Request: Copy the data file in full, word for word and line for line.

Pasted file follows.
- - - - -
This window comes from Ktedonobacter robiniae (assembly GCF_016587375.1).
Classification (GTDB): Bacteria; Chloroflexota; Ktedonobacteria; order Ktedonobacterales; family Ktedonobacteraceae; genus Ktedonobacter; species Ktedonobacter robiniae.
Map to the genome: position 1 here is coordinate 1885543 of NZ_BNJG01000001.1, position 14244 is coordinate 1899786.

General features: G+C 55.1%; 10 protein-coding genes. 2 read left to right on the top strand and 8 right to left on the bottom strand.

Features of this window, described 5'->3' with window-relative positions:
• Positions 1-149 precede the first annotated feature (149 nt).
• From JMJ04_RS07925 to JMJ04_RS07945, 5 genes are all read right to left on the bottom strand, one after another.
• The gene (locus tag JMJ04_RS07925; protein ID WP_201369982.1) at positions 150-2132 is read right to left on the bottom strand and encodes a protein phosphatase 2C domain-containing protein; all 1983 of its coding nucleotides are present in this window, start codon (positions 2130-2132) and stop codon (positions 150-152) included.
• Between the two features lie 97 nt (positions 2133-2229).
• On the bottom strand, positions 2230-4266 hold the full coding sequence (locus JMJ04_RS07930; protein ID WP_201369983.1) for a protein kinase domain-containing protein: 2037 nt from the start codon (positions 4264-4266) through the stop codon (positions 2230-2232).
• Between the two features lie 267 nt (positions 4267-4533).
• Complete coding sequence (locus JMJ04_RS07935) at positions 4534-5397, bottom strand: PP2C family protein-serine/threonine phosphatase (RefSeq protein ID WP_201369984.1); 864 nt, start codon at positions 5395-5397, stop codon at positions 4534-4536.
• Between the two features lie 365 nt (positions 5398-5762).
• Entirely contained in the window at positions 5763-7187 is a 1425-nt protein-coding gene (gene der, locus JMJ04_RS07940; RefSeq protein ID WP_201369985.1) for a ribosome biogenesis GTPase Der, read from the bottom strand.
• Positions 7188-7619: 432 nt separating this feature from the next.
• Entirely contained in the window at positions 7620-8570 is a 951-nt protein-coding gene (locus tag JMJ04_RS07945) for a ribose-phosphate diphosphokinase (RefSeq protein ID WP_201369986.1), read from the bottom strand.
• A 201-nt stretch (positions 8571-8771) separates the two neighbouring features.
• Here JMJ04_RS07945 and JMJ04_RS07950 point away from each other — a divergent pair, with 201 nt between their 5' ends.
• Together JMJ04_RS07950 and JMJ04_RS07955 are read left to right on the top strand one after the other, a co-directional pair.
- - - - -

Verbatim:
This window comes from Ktedonobacter robiniae (assembly GCF_016587375.1).
Classification (GTDB): Bacteria; Chloroflexota; Ktedonobacteria; order Ktedonobacterales; family Ktedonobacteraceae; genus Ktedonobacter; species Ktedonobacter robiniae.
Map to the genome: position 1 here is coordinate 1885543 of NZ_BNJG01000001.1, position 14244 is coordinate 1899786.

General features: G+C 55.1%; 10 protein-coding genes. 2 read left to right on the top strand and 8 right to left on the bottom strand.

Features of this window, described 5'->3' with window-relative positions:
• Positions 1-149 precede the first annotated feature (149 nt).
• From JMJ04_RS07925 to JMJ04_RS07945, 5 genes are all read right to left on the bottom strand, one after another.
• The gene (locus tag JMJ04_RS07925; protein ID WP_201369982.1) at positions 150-2132 is read right to left on the bottom strand and encodes a protein phosphatase 2C domain-containing protein; all 1983 of its coding nucleotides are present in this window, start codon (positions 2130-2132) and stop codon (positions 150-152) included.
• Between the two features lie 97 nt (positions 2133-2229).
• On the bottom strand, positions 2230-4266 hold the full coding sequence (locus JMJ04_RS07930; protein ID WP_201369983.1) for a protein kinase domain-containing protein: 2037 nt from the start codon (positions 4264-4266) through the stop codon (positions 2230-2232).
• Between the two features lie 267 nt (positions 4267-4533).
• Complete coding sequence (locus JMJ04_RS07935) at positions 4534-5397, bottom strand: PP2C family protein-serine/threonine phosphatase (RefSeq protein ID WP_201369984.1); 864 nt, start codon at positions 5395-5397, stop codon at positions 4534-4536.
• Between the two features lie 365 nt (positions 5398-5762).
• Entirely contained in the window at positions 5763-7187 is a 1425-nt protein-coding gene (gene der, locus JMJ04_RS07940; RefSeq protein ID WP_201369985.1) for a ribosome biogenesis GTPase Der, read from the bottom strand.
• Positions 7188-7619: 432 nt separating this feature from the next.
• Entirely contained in the window at positions 7620-8570 is a 951-nt protein-coding gene (locus tag JMJ04_RS07945) for a ribose-phosphate diphosphokinase (RefSeq protein ID WP_201369986.1), read from the bottom strand.
• A 201-nt stretch (positions 8571-8771) separates the two neighbouring features.
• Here JMJ04_RS07945 and JMJ04_RS07950 point away from each other — a divergent pair, with 201 nt between their 5' ends.
• Together JMJ04_RS07950 and JMJ04_RS07955 are read left to right on the top strand one after the other, a co-directional pair.